However, a closer look will show that Whitman’s “love at first sight” scenario with Persephone and Hades is a dramatic reversal of the original myth’s love story. If Persephone could learn to love Hades after he kidnapped her and imprisoned her in the Underworld, surely she could fall in love with this “selfish tyrant” in a moment before deciding to go to the Underworld as his queen. It is here that the unconditional love Demeter never had for her daughter grows in Persephone for her husband, an unusual twist. Moreover, Whitman’s transformation of the Underworld into a bright reflection of earth hints somehow at Plato’s dialogue about shadows and sunlight. Sadly, justice has no place in this picture of heaven and hell; there are no judges to render punishment or reward to souls like in Greek mythology. Equality reigns eternal over the dead, which is an unfair element in the concept of an afterlife.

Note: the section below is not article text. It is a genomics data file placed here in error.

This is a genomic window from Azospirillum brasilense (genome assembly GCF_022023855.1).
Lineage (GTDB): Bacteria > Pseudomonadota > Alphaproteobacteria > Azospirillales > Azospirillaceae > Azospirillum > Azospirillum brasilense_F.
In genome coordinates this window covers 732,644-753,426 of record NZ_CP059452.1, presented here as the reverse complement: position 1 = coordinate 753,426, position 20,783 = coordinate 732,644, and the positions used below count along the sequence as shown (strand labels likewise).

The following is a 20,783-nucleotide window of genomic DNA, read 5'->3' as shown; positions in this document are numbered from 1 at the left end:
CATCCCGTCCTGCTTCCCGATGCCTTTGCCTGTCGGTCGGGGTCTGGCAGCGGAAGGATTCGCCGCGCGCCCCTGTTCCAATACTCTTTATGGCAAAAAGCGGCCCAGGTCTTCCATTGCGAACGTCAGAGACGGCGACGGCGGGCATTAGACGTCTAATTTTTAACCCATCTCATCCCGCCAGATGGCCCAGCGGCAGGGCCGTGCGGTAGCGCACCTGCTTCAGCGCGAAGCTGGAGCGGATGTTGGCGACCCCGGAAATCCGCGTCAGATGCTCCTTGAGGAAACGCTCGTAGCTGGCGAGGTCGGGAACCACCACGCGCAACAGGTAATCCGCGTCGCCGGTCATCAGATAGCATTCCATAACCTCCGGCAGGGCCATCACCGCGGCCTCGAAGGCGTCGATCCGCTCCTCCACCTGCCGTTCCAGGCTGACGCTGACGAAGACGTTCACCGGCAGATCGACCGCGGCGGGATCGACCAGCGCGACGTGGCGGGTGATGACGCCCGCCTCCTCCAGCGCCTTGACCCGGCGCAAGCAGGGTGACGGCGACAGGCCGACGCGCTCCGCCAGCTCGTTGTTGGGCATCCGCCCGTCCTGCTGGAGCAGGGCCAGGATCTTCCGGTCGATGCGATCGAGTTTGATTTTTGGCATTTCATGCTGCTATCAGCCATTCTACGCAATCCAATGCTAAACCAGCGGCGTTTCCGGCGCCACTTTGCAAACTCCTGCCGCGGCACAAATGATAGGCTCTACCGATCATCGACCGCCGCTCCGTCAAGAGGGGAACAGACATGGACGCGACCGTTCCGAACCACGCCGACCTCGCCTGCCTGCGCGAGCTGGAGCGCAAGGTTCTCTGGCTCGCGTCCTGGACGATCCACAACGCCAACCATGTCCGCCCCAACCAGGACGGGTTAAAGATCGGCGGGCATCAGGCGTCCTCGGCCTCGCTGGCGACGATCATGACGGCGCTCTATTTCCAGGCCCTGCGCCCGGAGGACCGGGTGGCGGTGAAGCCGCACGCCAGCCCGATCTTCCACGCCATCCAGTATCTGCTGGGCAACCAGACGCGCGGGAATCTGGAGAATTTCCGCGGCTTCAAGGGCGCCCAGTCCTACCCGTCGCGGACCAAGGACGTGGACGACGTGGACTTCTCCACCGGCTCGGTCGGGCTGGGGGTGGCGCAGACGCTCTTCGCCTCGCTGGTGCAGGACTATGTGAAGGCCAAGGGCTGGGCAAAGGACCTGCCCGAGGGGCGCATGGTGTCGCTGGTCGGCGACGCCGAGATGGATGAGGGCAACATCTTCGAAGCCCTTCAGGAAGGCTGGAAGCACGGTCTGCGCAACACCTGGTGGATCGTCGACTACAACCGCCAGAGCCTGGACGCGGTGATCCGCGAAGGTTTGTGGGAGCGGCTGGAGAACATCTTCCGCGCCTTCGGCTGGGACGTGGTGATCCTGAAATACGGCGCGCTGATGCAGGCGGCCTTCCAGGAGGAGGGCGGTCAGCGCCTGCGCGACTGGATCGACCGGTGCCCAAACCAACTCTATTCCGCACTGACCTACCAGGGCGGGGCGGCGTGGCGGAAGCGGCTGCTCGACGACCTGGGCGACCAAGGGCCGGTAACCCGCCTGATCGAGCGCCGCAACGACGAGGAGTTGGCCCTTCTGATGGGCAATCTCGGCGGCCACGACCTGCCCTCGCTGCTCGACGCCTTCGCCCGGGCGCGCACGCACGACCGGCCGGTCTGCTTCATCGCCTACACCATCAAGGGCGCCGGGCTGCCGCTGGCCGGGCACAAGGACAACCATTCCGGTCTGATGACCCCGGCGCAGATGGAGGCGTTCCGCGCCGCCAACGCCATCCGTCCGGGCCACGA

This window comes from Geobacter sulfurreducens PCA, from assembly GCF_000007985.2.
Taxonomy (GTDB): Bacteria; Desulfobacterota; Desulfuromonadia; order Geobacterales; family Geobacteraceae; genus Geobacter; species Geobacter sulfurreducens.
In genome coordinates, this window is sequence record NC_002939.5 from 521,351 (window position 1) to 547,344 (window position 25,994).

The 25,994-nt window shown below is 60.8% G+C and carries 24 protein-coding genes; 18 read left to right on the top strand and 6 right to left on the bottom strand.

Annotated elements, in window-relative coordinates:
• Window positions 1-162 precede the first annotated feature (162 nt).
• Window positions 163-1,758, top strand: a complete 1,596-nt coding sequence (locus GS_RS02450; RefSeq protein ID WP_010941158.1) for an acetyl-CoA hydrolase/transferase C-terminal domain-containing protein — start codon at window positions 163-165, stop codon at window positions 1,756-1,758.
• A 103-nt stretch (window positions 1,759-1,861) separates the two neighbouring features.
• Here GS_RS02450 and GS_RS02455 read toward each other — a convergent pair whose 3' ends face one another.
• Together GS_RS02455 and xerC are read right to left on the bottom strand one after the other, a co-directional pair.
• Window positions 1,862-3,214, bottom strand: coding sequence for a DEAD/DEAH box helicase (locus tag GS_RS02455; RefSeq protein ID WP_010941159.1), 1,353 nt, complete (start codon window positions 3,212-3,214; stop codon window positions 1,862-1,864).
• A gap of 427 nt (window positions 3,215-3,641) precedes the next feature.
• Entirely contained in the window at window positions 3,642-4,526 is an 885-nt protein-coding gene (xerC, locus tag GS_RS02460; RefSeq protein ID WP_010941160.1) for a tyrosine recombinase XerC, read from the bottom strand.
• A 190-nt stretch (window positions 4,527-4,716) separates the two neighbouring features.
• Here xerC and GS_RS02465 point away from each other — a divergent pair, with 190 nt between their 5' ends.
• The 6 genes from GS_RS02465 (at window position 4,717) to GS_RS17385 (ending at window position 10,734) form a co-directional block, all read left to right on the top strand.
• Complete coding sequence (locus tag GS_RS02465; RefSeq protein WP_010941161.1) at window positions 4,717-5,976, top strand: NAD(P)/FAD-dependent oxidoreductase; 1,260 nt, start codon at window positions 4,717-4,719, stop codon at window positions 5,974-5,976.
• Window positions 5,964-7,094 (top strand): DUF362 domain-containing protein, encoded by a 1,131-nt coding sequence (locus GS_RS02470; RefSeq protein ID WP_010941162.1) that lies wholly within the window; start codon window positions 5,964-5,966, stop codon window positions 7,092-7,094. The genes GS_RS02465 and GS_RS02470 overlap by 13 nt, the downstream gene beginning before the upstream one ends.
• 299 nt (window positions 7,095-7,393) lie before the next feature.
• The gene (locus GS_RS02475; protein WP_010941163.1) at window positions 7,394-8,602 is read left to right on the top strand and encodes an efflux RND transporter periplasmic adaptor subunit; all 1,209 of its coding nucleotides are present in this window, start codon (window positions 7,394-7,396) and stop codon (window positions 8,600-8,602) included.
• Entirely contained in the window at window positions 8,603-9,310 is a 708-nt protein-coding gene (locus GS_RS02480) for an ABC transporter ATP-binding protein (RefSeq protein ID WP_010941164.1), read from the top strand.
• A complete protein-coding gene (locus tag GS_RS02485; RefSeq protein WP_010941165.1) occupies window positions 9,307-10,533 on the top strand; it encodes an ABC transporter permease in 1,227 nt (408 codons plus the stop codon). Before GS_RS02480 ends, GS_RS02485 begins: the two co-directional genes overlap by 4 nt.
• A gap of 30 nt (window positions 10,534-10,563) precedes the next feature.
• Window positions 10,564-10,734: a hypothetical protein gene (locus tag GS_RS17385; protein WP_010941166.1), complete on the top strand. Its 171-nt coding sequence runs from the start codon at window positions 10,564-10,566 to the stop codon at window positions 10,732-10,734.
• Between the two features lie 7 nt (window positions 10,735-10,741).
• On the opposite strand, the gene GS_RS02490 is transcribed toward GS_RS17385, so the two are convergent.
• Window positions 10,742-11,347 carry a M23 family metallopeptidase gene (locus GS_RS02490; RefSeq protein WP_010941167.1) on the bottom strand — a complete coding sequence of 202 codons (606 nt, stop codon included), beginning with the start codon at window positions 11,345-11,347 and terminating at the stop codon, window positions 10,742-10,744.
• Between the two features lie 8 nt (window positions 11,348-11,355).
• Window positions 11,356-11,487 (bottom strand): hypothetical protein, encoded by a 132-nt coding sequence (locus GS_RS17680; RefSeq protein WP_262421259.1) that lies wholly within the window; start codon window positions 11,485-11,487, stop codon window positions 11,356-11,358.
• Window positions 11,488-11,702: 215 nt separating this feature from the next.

Nonetheless, Hades himself poses as can be imagined: a rebellious character desiring more power and antagonistic toward Zeus. This idea that Hades tries to fight back against his brother’s earlier treachery is intriguing. In fact, Radiant Darkness frequently illuminates the power of free will and independence, using even the famous pomegranate seeds to promote self-reliance and have special meaning. Radiant Darkness is not just a tale of love and war between immortals; it tells of people’s unjustified fears of mythical beings and the cruelty of this false sense of dependence, the ways that people take advantage of such emotions and use them to prove themselves superior to others. It is a stunning representation of an ancient story that metamorphosed into a flowering coming-of-age tale set in ancient times.
Radiant Darkness is available in local libraries and bookstores in Fresno, and online.